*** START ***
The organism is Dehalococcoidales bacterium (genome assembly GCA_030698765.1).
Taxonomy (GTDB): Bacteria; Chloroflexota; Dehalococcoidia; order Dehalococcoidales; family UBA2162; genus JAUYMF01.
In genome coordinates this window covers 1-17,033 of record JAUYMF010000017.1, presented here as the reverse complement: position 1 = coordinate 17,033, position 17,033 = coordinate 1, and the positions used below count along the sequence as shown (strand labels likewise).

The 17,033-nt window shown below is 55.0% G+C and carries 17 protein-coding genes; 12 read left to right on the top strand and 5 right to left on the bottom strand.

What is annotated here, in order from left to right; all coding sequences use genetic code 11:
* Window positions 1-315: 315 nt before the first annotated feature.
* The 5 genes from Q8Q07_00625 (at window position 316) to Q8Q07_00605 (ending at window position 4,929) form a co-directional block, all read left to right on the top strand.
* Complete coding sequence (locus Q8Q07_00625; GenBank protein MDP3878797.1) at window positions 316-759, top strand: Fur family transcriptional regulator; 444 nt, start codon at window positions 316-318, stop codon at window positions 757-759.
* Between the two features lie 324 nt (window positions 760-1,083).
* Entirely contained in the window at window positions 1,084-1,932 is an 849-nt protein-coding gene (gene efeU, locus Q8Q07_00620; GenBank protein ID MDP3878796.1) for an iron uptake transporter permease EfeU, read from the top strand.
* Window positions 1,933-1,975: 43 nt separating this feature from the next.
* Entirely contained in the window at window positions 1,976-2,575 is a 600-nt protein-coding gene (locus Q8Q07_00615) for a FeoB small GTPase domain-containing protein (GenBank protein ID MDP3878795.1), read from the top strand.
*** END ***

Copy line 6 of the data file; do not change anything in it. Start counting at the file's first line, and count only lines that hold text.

* Window positions 1-315: 315 nt before the first annotated feature.